By Ashley Smith
The pictures of Springbok degradation that sent shock waves through the rugby world on Friday have led to formal steps to boot out the Bok management team, including coach Rudolf Straeuli.
The most horrifying of the photographs shows South Africa's rugby pride, naked and humiliated, clutching rugby balls and one another, sitting in a dark pit where they were kept for four hours while water was poured on them from time to time.
Their filthy faces are etched with fatigue and utter misery.
The sneaked pictures of the Springboks at Kamp Staaldraad, a pre-World Cup boot camp, shocked the nation when they were published in Independent group newspapers on Friday.
There were calls from senior members of the sporting fraternity, including Western Cape sports minister Patrick McKenzie, to Straeuli and his team to "account to the general rugby public" and "if the situation demands it, to step down".
The South African Rugby Players' Association told Weekend Argus that they would be travelling throughout the country over the next few days to ask members of the pre-World Cup Springbok squad for a mandate to call for a formal investigation into the humiliating goings-on at Kamp Staaldraad.
If it were proved that the players were humiliated, the entire management team, including Straeuli, should be held responsible, the association said.
Already some players have "expressed concerns" about the camp.
Kamp Staaldraad was overseen by the team's bodyguard, Adriaan Heijns, and run by five "instructors" who were armed with guns.
But there are fears within senior rugby circles that members of the Springbok team who attended the "team-building" camp will not speak out for fear of not being selected for the Boks again. The only Springbok to have slammed the camp publicly so far is centre Gcobani Bobo. He said he was "bewildered" by the experience and "could not believe what they were putting us through".
Weekend Argus can also disclose exclusively that Kamp Staaldraad was discussed with representatives of other top rugby-playing nations while group matches were being played at the Rugby World Cup.
Piet Heymans, chief executive of the association, who was in Australia at the time, said player associations throughout the world had condemned the practices at Staaldraad.
Representatives of top rugby-playing nations had told him that, in a professional era, the idea of such a camp would never be "entertained".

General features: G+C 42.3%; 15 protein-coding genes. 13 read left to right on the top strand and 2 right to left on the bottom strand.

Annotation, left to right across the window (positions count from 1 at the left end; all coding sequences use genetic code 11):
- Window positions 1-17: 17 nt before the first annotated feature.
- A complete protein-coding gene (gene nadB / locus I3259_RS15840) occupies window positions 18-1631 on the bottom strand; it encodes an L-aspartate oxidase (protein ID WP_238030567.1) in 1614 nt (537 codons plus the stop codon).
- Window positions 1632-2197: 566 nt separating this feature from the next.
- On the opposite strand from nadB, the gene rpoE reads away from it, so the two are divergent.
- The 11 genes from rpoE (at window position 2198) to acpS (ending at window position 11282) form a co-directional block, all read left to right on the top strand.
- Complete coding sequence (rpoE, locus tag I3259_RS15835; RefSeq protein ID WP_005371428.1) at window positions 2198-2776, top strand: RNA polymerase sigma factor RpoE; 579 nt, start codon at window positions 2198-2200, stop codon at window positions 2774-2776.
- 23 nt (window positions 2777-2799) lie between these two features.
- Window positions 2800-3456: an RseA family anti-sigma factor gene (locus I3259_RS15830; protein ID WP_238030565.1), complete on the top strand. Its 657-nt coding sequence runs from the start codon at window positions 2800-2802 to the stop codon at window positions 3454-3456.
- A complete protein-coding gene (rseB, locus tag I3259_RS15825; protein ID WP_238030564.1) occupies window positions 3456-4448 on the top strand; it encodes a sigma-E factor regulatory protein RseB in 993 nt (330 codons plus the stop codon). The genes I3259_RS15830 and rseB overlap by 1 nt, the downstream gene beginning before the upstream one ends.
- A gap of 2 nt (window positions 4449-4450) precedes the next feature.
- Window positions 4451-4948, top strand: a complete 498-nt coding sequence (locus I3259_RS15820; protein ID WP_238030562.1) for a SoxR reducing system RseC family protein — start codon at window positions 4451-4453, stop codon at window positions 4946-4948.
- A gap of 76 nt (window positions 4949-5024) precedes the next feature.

Countries such as New Zealand, Australia and England had so-called team-building sessions but these were conducted in a "very professional, scientific, humanitarian and dignified manner".
Heymans said the goings-on at Kamp Staaldraad were "clearly not dignified".
"One would have thought that South African rugby had moved on. Clearly there are other ways to get the same result (of building a team)," he added.
McKenzie said: "I challenge anybody to show that what was depicted (in the pictures of the camp) contributed to a cohesive and well-prepared team capable of winning the World Cup.
"Instead it is my belief that our players were left traumatised and shell-shocked... and I want to encourage those national players who felt humiliated and degraded to step forward and speak out against these practices.
"The people of South Africa have been betrayed by the very people to whom we entrusted the Springbok rugby players... and I want to publicly challenge the persons responsible for this disgraceful behaviour to account to the general rugby public and, if the situation demands it, to step down."
However, SA Rugby bosses on Friday refused to "judge" the apparent degrading goings-on at Kamp Staaldraad, despite pictures of naked, miserable Springboks splashed on front pages of newspapers across the country.
A police camp near Thabazimbi was the venue for the bizarre camp where the Springboks were made to strip, swim in an icy dam, blow up rugby balls under water, slaughter and cook but not eat chickens and spend four hours in a pit with a tarpaulin over them.
They were also subjected to ear-splitting renditions of the English national anthem God Save the Queen and the New Zealand rugby team's Haka war cry.
Deputy managing director of SA Rugby, Songezo Nayo, said on Friday that the Boks - who look more like buck caught in the headlights of a car than rugby players in the pictures - took off their clothes voluntarily because they did not want to get them wet.
Asked specifically about the apparent humiliation depicted in pictures, Nayo said: "I can't say that it was or wasn't (humiliating). They are in a situation (naked) fairly regularly with each other. From what I understand they were about to get into the water and they did not want to get their clothes wet."
He said players and management would submit a report to the SA Rugby executive early next month.